Checking Your Home Post-Hurricane [A Helpful Checklist]

a view of the earth from space with text reading checking your home post - hurricane a helpful checklist

Experiencing a natural disaster is incredibly scary. Sometimes, even harder than that, is all of the repairs that come afterward. Not knowing what to do in the situation can exacerbate it, but Allied Foundation has put together this handy post-hurricane checklist to help put your mind at ease and make this hard process just slightly easier. 

  • First thing: take pictures. Pictures help to file claims and document exactly what kind of damage may exist. Even if you may not necessarily see it, the pictures could show insurance companies what area in your house needs to be repaired. Taking pictures also helps determine if there is a change in damage over time, indicating other potential issues.
  • File claims! Getting in line for government or state assistance, or insurance reimbursement is important. Everyone is going to be filing at once, so the sooner pictures can be taken and damage can be noted, the better. The higher in line you are, the quicker everything can be resolved, but remember that it will still take time. It can seem frustrating, but everything will be resolved in the end.
  • For filing the claim, it’s important to take pictures of everything. Any book, piece of furniture, a patch of carpet, article of clothing, or appliance is fair game! It’s also important to document any wet walls, wet sheetrock, or wet floors. Anything that you may want to claim in the future needs to be documented.
  • Inspect the roof. Check for missing shingles and document them. Think about a temporary solution that may be enough to keep the roof functional until a full repair can be done. Blue tarps are always useful.  If you have a chimney, examine the stability and determine if it needs to be added to the claim. 
  • While on the roof, check gutters. Gutters could have been loosened by the wind but not enough that they came off. Gutters that later work themselves free could do a lot of damage to newly repaired windows or fall onto cars, or even house inhabitants or guests. 
  • Shutters and exterior trim are important to note. If something came loose, it may not be immediately obvious.
  • Check dryer vent outlets. Wind and heavy water could easily have clogged the outlet with various debris. 
  • Check all electronic outlets. Any that were under the water line will need replacing, but also check the electrical service agents that may have been damaged. Any sagging or leaning indicates that they need to be replaced or worked on before risking any kind of electrical fire.
  • Check your foundation. Water could easily weaken a foundation, especially in our area, due to the instability of our soil. Look at interior and exterior walls, noting any cracks. Also, keep an eye out for doors that don’t shut all the way. Don’t look just once – make it a point to keep checking the foundation repeatedly as the weeks go on. Sometimes it can take longer for foundation damage to show up. For other signs to look for, check out this list.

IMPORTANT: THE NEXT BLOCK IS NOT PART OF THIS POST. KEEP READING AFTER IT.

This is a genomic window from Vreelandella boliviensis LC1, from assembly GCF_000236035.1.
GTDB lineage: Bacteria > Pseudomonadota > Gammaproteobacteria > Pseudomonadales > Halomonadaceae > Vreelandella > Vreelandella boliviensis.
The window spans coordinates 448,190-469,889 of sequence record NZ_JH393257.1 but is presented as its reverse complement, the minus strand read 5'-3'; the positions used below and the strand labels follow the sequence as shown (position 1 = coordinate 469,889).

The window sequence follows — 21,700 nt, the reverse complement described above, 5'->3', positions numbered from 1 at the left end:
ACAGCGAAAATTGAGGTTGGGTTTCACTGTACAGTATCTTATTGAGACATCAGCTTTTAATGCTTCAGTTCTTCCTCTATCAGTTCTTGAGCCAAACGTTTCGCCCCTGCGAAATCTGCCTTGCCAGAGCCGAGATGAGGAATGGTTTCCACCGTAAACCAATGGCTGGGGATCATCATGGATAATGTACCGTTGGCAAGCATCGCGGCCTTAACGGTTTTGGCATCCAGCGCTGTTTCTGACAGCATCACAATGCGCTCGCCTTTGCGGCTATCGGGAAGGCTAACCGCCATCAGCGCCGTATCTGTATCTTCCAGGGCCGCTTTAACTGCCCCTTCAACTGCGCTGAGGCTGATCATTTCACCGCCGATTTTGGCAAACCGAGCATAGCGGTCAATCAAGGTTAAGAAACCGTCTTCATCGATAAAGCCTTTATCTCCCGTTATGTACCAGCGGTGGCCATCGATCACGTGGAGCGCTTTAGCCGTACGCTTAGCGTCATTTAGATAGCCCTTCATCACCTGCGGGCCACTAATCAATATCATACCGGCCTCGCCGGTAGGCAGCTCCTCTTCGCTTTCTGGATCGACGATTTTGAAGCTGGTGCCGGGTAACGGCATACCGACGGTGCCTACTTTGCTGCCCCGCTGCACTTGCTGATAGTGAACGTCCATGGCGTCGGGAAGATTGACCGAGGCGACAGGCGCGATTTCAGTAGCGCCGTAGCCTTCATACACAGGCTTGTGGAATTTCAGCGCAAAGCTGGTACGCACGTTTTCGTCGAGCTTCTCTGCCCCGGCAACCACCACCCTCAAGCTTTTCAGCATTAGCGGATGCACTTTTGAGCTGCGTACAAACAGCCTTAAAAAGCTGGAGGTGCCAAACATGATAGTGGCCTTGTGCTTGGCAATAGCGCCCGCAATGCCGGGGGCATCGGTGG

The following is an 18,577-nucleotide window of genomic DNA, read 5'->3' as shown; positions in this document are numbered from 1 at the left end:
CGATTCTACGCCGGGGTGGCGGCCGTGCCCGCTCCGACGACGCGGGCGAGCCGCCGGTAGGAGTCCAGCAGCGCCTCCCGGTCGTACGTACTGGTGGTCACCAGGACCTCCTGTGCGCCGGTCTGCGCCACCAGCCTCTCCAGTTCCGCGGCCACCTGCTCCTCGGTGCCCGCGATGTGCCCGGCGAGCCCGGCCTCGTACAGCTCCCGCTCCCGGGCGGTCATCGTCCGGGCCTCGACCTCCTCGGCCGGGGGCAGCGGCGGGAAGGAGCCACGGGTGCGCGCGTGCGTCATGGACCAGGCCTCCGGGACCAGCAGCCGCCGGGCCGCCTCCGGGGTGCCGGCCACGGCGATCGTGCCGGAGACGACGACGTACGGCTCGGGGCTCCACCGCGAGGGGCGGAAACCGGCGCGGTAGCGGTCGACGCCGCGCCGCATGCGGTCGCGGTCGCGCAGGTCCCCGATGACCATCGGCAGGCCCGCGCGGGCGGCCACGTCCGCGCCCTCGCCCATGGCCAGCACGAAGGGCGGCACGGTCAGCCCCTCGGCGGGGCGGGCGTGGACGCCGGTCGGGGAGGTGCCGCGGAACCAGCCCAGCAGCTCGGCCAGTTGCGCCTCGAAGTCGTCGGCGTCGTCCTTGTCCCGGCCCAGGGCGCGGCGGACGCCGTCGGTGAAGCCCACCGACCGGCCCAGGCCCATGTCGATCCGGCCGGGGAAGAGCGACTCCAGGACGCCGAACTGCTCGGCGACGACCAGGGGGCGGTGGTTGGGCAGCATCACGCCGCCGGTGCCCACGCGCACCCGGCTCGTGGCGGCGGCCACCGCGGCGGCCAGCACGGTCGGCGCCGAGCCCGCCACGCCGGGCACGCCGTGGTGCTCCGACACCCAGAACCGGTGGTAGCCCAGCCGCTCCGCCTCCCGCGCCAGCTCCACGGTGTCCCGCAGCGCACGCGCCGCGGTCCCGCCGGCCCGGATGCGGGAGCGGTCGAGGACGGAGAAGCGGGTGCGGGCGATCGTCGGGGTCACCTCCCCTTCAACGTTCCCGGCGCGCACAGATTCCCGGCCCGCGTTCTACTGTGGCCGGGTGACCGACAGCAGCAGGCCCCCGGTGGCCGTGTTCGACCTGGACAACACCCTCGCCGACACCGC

• If you have a fence, walk along the line of it and press against the fence in different areas, checking for any weak spots or areas that may need to be replaced. 
  • While looking at the fence, try and determine if any trees in the yard need to be taken down if they’ve suffered irreparable damage. Much like the gutters, if they are in a precarious spot and don’t get taken care of, they can cause a lot more damage later on.
  • After claims come the clean-up. It can seem like an overwhelming process, but remember to start in one spot and do what you can – if that’s too overwhelming, try a process called June-bugging! Clean what you can in one spot, and if you get tired of it, move to another spot and clean there. There is no right or wrong way to clean up the mess. Do what’s best for you!
  • When cleaning, be sure that proper ventilation is being used when it comes to cleaning with any chemicals. If you’re working with something natural, like Borax, there’s less of a risk and it works just as well, but still has proper ventilation.
  • Drying and dehumidifying are key. Getting everything dry as soon as possible will ensure that mold won’t grow or spread and make things worse. Make sure that outlets being used are safe and weren’t impacted by any water damage from the storm. 
  • Be patient. It isn’t easy, and the flood of claims that come in after a storm can mean long wait times. Keep receipts for any repairs that are done on your own that were too dire to wait to have done, and ensure that everything is documented along the way. It will help keep the process running smoothly with the insurance company and ensure that everything will be accounted for in the final estimates. 

Cleaning and repairing after a storm can, and almost always will be, a process. It will be time-consuming and at times and it may be very difficult, but it is important to note that there is a light at the end of the tunnel. For any foundation concerns, Allied offers free foundation estimates. Give yourself peace of mind by ensuring that your home is safe even after the storm. 

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